Temperance Sermon Illustrations

Temperance Sermon Illustrations

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A President's Promise

But motor accidents increase, liquor-contributed juvenile delinquency grows, drinking among women and children at the open bar becomes a public scandal, and the number of saloon equivalents, open drinking places in America, reaches the appalling all-time record of nearly five hundred thousand. In spite of the inaugural promise of the President of the United States when he said, "The saloon must not return. By no possibility, at any time or under any conditions, at any place, or under any circumstances, shall that institution, the saloon, or its equivalent be allowed to return to American life,"—in spite of these solemn and measured words, "happy" days are here again!—Daniel A. Poling.

Presumption Not Faith

"I'll loose my camel and commit him to Allah's care," said a man one day to the Prophet, who replied, "Tie up your camel and commit him to God." How many foolishly run into temptation, even though they know alcohol has a fatal attraction for them. The wise man or woman will, by God's help, "tie up" their besetting sin, and commit themselves moment by moment into God's care, to be kept by his grace.—Christian Herald.

A Mother Kneeling in the Snow

The story is told that John G. Woolley was in a saloon drinking when he saw his mother kneeling in the snow just outside the door. He was awfully ashamed of her and slipped out the back door. That day's work against the evil of drink cost his mother her life. The saloon went on with its nefarious business. The son staggered on downward for thirteen awful years of sottishness. But finally the snow-set prayers of his mother won. He was converted and proved to be one of America's bitterest foes to the saloon and most eloquent advocates of temperance and prohibition. It takes not only resolution to restrain, prohibition to prohibit, but God in answer to prayer to make and preserve a sober nation.—Gospel Herald.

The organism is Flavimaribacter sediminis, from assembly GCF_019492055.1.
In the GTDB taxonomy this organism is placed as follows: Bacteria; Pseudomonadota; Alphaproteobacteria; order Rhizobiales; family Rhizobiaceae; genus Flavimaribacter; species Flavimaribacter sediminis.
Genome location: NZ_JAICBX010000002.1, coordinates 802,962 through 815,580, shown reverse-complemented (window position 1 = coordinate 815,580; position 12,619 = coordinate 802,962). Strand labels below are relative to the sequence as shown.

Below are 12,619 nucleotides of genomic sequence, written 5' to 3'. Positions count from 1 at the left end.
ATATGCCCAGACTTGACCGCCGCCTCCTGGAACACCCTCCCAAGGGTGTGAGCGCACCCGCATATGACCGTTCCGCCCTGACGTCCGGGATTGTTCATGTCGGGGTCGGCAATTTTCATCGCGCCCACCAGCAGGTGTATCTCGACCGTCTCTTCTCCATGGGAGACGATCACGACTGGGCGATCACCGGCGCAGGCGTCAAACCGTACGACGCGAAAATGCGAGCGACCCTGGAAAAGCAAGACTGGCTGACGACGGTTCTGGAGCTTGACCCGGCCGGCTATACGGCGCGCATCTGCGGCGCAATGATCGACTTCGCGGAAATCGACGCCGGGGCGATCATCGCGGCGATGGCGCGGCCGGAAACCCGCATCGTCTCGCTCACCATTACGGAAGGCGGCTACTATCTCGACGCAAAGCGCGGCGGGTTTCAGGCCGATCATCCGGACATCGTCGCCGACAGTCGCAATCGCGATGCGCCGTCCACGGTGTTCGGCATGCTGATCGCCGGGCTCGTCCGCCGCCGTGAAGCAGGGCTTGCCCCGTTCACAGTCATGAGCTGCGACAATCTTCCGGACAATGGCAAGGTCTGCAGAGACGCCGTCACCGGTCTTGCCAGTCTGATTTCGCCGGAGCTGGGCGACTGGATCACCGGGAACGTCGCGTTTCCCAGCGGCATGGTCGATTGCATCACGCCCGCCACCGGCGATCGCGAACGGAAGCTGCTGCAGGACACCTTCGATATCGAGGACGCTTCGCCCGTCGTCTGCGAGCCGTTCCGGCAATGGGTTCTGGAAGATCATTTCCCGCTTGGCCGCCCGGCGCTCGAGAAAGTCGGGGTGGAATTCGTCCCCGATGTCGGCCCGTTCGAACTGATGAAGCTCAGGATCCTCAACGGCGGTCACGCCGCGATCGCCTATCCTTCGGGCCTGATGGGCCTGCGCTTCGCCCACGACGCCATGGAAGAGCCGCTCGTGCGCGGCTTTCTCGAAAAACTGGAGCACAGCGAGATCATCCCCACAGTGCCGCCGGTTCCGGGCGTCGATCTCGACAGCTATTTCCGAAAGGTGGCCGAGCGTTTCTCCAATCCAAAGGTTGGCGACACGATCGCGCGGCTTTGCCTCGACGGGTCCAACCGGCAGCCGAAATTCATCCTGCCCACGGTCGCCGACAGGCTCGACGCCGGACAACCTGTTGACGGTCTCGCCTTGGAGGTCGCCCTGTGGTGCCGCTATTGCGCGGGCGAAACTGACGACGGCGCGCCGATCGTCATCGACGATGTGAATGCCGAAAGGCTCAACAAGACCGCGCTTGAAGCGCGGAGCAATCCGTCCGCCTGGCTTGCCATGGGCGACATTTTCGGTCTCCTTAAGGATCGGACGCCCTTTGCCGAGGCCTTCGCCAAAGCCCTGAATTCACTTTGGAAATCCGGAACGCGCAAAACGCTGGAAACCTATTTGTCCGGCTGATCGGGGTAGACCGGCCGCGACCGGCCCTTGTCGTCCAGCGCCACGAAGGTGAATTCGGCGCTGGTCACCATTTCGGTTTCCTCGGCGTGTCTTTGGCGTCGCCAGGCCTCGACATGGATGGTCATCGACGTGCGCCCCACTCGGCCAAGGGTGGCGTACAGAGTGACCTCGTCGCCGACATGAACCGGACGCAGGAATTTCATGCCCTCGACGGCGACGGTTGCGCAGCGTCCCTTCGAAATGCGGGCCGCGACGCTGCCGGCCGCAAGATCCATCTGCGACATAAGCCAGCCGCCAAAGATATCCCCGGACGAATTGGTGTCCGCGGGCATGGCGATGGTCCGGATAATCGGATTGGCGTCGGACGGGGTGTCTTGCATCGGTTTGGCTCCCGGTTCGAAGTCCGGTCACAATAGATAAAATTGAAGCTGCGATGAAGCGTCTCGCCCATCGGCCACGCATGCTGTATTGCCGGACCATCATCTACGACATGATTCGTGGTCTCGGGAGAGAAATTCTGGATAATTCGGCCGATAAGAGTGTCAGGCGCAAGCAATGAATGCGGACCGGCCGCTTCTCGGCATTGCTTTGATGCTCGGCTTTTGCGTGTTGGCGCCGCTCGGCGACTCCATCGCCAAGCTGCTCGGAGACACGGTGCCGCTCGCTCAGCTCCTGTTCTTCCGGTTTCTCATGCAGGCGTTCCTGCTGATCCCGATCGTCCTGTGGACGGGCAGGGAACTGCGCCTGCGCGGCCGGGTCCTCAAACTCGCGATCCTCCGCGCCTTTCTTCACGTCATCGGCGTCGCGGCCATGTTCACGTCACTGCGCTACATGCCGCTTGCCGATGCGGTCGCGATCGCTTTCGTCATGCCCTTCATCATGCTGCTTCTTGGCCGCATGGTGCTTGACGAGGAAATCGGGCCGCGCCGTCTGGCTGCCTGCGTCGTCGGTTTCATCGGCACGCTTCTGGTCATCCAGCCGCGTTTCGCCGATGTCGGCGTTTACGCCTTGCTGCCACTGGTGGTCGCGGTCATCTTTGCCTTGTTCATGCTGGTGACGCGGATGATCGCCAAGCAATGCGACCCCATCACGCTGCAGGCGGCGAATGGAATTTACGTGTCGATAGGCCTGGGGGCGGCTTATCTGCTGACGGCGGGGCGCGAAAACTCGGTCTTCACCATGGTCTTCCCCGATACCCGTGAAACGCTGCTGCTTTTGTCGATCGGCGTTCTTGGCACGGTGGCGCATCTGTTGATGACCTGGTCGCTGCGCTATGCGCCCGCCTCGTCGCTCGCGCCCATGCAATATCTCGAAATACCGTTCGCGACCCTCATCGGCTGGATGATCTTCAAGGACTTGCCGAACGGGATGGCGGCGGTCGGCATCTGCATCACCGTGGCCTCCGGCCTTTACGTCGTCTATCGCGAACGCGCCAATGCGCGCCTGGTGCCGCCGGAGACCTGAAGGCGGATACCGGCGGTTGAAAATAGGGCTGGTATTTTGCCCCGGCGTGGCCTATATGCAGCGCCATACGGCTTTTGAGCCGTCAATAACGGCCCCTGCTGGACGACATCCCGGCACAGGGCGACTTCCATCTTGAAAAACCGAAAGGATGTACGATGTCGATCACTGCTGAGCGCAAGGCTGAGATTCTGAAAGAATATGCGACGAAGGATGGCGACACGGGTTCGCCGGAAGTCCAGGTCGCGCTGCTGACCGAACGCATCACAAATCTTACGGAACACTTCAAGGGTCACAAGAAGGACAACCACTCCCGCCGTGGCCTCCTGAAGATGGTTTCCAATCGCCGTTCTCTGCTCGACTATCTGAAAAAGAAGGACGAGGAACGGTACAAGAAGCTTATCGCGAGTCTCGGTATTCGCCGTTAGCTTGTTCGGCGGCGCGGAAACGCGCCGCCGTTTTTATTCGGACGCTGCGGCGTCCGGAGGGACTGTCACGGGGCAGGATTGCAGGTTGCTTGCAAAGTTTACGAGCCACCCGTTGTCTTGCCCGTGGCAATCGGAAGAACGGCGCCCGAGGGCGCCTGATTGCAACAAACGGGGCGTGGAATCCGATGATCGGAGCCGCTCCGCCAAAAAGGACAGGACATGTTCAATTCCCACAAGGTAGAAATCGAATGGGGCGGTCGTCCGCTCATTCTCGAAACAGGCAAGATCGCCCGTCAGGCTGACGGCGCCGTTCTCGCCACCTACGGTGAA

Liquor's Dreaded Bedfellow

Has not Professor J. B. S. Haldane of Cambridge University told us that "a man is about five times as likely to get cancer if he drinks beer daily and no milk, as if he drinks milk daily and no beer"? Also that "the death rate in the alcoholic trades from cancer of the mouth, throat, etc., at ages under 65, is double the average."—Sunday School Times.

Alcohol's Color Scheme

"Beverage alcohol," said "the doctor who knew," as quoted in Grit, "gives you a red nose, a black eye, a white liver, a yellow streak, a green brain, a dark brown breath, and a blue outlook!'

A color scheme that wouldn't appeal to a truly artistic soul!—Christian Union Herald.

Why This Town Stays Dry

One town which has been, is, and will be dry, whatever happens to the Eighteenth Amendment, is Harriman, Tenn., with a population of eight thousand. A clause in every deed to land provides that liquor shall not be allowed to be manufactured, sold, or even stored on the property, or the lot will revert to the company which founded the town.—The Union Signal.

Said Sgt. York, "I Used to Drink Liquor"